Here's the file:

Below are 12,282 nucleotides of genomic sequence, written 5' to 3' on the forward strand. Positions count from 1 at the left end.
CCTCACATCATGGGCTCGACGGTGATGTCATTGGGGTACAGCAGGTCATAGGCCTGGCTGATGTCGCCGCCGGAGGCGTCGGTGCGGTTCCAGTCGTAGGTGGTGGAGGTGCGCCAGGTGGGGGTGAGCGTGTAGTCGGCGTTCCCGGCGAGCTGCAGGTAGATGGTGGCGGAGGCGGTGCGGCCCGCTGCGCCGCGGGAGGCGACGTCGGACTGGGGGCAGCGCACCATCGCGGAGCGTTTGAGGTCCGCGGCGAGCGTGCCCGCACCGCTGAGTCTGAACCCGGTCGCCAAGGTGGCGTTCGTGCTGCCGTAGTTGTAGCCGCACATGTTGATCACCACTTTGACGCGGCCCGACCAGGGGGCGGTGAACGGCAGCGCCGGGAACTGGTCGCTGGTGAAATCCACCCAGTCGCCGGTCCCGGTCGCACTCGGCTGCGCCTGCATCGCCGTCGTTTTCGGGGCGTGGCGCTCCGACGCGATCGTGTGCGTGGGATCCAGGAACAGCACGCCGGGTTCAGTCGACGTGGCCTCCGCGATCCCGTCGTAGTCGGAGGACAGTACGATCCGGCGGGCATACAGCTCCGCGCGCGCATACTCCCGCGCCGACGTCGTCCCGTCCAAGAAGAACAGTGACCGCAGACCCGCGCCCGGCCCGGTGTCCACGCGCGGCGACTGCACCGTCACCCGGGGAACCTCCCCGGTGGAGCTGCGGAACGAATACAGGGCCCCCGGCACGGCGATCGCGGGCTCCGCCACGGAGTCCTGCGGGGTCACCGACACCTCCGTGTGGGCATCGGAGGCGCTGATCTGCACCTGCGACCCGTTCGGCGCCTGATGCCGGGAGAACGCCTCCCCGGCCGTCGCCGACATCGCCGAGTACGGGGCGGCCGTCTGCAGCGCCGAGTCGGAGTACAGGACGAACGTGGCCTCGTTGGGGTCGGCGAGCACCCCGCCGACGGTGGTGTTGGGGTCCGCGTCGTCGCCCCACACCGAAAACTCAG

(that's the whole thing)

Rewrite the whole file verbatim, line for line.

Below are 12,282 nucleotides of genomic sequence, written 5' to 3' on the forward strand. Positions count from 1 at the left end.
CCTCACATCATGGGCTCGACGGTGATGTCATTGGGGTACAGCAGGTCATAGGCCTGGCTGATGTCGCCGCCGGAGGCGTCGGTGCGGTTCCAGTCGTAGGTGGTGGAGGTGCGCCAGGTGGGGGTGAGCGTGTAGTCGGCGTTCCCGGCGAGCTGCAGGTAGATGGTGGCGGAGGCGGTGCGGCCCGCTGCGCCGCGGGAGGCGACGTCGGACTGGGGGCAGCGCACCATCGCGGAGCGTTTGAGGTCCGCGGCGAGCGTGCCCGCACCGCTGAGTCTGAACCCGGTCGCCAAGGTGGCGTTCGTGCTGCCGTAGTTGTAGCCGCACATGTTGATCACCACTTTGACGCGGCCCGACCAGGGGGCGGTGAACGGCAGCGCCGGGAACTGGTCGCTGGTGAAATCCACCCAGTCGCCGGTCCCGGTCGCACTCGGCTGCGCCTGCATCGCCGTCGTTTTCGGGGCGTGGCGCTCCGACGCGATCGTGTGCGTGGGATCCAGGAACAGCACGCCGGGTTCAGTCGACGTGGCCTCCGCGATCCCGTCGTAGTCGGAGGACAGTACGATCCGGCGGGCATACAGCTCCGCGCGCGCATACTCCCGCGCCGACGTCGTCCCGTCCAAGAAGAACAGTGACCGCAGACCCGCGCCCGGCCCGGTGTCCACGCGCGGCGACTGCACCGTCACCCGGGGAACCTCCCCGGTGGAGCTGCGGAACGAATACAGGGCCCCCGGCACGGCGATCGCGGGCTCCGCCACGGAGTCCTGCGGGGTCACCGACACCTCCGTGTGGGCATCGGAGGCGCTGATCTGCACCTGCGACCCGTTCGGCGCCTGATGCCGGGAGAACGCCTCCCCGGCCGTCGCCGACATCGCCGAGTACGGGGCGGCCGTCTGCAGCGCCGAGTCGGAGTACAGGACGAACGTGGCCTCGTTGGGGTCGGCGAGCACCCCGCCGACGGTGGTGTTGGGGTCCGCGTCGTCGCCCCACACCGAAAACTCAG